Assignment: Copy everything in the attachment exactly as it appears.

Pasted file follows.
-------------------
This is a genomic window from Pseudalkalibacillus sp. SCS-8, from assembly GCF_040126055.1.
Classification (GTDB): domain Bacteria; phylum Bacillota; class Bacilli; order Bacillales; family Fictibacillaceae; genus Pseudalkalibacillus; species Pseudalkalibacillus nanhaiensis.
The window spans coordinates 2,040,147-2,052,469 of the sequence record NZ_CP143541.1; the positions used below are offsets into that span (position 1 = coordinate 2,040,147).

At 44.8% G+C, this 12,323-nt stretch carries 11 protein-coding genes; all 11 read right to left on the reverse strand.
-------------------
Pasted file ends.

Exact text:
This is a genomic window from Pseudalkalibacillus sp. SCS-8, from assembly GCF_040126055.1.
Classification (GTDB): domain Bacteria; phylum Bacillota; class Bacilli; order Bacillales; family Fictibacillaceae; genus Pseudalkalibacillus; species Pseudalkalibacillus nanhaiensis.
The window spans coordinates 2,040,147-2,052,469 of the sequence record NZ_CP143541.1; the positions used below are offsets into that span (position 1 = coordinate 2,040,147).

At 44.8% G+C, this 12,323-nt stretch carries 11 protein-coding genes; all 11 read right to left on the reverse strand.